It was the new sign of the times at St. Francis on Tuesday as hospital employees, board members and community business and political leaders gathered to welcome new ownership.
Executives from LifePoint Health, a Brentwood, Tenn., company that purchased the financially strapped hospital on Dec. 31, were in Columbus for a day of get-to-know-you meetings.
LifePoint Chairman and CEO William F. Carpenter III told about 125 people that his company and St. Francis have a “bright future together,” as the sign behind him stated.
“The mortgage has been paid off,” he said. “The financial pressure you have had once upon a time is gone.”
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That was the message those at St. Francis have waited for as the hospital for more than 14 months struggled with financial issues that threatened to put them in bankruptcy.
As part of the purchase, LifePoint paid off about $240 million of St. Francis’ debt, the bulk of which was in a loan secured by the U.S. Department of Housing and Urban Development to expand the hospital in 2011.
Luther “Butch” Wolff Jr., a surgeon with the St. Francis Center for Surgical Care, has been around the hospital most of his life. His father, Luther Wolff Sr., performed the first surgery at St. Francis in 1950.
“LifePoint is familiar with how to operate a hospital our size in a community our size,” Butch Wolff said. “That has been their focus. What is extremely important is their financial strength. They are one of the most solid companies in this industry, financially.”
Wolff said that financial stability is important.
“There are a lot of unknowns going from a not-for-profit hospital to a for-profit hospital,” he said. “But I see this organization as very positive for the doctors and the community.”
LifePoint, one of three companies that expressed an interest in purchasing St. Francis, began talks its Board of Trustees Chairman Richard Y. “Bo” Bradley over the summer and pushed toward a New Year’s Eve closing. Carpenter said the employees made St. Francis an attractive acquisition.
“The commitment of the medical staff and the employees of this hospital during what was a difficult time told us this is a place here people want to work and physicians want to practice and where people want to come for care,” he said.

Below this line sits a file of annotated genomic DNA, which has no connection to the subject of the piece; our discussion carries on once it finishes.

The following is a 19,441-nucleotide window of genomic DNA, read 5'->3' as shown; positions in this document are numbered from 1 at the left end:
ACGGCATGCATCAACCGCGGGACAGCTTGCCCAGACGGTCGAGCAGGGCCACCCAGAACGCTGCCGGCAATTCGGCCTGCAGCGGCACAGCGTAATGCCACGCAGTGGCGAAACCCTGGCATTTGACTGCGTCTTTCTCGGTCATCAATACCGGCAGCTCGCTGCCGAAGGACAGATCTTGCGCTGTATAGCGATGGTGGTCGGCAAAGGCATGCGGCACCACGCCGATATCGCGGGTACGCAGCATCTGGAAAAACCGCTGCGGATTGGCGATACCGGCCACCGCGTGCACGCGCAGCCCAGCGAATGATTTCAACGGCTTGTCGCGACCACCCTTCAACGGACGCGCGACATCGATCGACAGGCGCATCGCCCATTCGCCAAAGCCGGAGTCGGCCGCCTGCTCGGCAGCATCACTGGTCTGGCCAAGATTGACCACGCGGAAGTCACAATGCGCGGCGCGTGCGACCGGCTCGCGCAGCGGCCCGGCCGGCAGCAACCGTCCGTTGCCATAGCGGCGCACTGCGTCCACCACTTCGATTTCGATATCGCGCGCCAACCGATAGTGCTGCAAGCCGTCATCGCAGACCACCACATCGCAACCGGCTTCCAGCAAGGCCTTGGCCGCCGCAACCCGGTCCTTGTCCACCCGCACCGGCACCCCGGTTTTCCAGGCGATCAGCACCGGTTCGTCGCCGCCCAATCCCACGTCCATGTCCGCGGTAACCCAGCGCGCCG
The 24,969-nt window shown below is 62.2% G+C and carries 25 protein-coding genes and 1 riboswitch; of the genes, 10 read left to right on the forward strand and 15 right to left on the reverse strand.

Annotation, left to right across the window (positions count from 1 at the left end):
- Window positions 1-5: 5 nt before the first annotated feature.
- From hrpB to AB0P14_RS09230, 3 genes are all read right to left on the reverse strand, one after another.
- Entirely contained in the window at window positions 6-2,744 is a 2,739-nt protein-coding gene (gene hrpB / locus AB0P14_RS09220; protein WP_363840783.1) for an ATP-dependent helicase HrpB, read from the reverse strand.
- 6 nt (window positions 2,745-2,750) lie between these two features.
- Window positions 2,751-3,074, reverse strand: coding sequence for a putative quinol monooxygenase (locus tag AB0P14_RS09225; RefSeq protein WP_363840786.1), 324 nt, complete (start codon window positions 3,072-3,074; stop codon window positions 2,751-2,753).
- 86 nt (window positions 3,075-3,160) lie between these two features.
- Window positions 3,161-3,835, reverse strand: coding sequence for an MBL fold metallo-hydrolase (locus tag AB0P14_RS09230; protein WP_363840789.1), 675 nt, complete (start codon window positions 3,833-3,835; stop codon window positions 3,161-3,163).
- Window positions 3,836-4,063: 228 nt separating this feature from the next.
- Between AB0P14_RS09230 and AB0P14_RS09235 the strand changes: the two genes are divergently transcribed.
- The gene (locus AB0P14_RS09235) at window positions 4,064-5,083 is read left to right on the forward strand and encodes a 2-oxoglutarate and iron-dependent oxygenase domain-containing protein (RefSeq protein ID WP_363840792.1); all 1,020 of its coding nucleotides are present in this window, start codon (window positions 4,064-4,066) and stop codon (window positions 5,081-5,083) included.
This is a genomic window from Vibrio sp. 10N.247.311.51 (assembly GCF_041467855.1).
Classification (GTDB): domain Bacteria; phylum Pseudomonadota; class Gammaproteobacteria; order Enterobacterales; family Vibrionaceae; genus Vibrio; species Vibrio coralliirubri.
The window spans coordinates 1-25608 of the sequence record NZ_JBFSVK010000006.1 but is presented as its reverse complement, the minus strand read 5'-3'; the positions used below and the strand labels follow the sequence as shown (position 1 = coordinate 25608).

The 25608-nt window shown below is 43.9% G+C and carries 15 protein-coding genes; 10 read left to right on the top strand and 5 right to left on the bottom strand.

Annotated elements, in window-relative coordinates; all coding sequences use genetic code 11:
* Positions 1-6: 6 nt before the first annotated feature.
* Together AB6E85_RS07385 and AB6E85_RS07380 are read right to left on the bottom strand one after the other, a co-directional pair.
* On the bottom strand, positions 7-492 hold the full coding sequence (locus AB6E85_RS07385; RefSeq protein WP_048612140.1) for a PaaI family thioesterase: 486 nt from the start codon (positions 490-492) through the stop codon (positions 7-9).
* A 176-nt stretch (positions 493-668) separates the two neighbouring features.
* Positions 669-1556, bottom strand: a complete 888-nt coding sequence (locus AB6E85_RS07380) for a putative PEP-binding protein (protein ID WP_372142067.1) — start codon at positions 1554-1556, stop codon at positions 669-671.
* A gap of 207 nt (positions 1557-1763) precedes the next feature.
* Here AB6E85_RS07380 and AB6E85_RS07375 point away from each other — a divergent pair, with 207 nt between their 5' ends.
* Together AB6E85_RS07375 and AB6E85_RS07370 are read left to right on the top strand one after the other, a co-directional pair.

There was also a deep commitment from the community, Carpenter said.
“Oftentimes, we don’t see the same level of community support that you have here at St. Francis,” he said. “It is something that is very noticeable. The support not of only of the medical staff, but of the community for this hospital is palpable.”
Bradley said it was a good day for the hospital’s patients and nearly 2,800 employees and 300 physicians.
“As you know, our journey to find the right partner for St. Francis has been challenging and providential at times to say the least,” Bradley said. “… I couldn’t be any happier than I am to be where we are today. The more we have gotten to know the LifePoint team over the last several months, the more confident we have grown that LifePoint is indeed the best partner to lead St. Francis in the future.”
Bradley said the deal felt right from the beginning.
“When Bill Carpenter and I shook hands in July as we began the process of reaching this transaction, it was evident to me we had found the right partner, and as I expressed before I felt it was indeed providential that we had reached this point with LifePoint,” he said. “And I think that has proved to being the case.”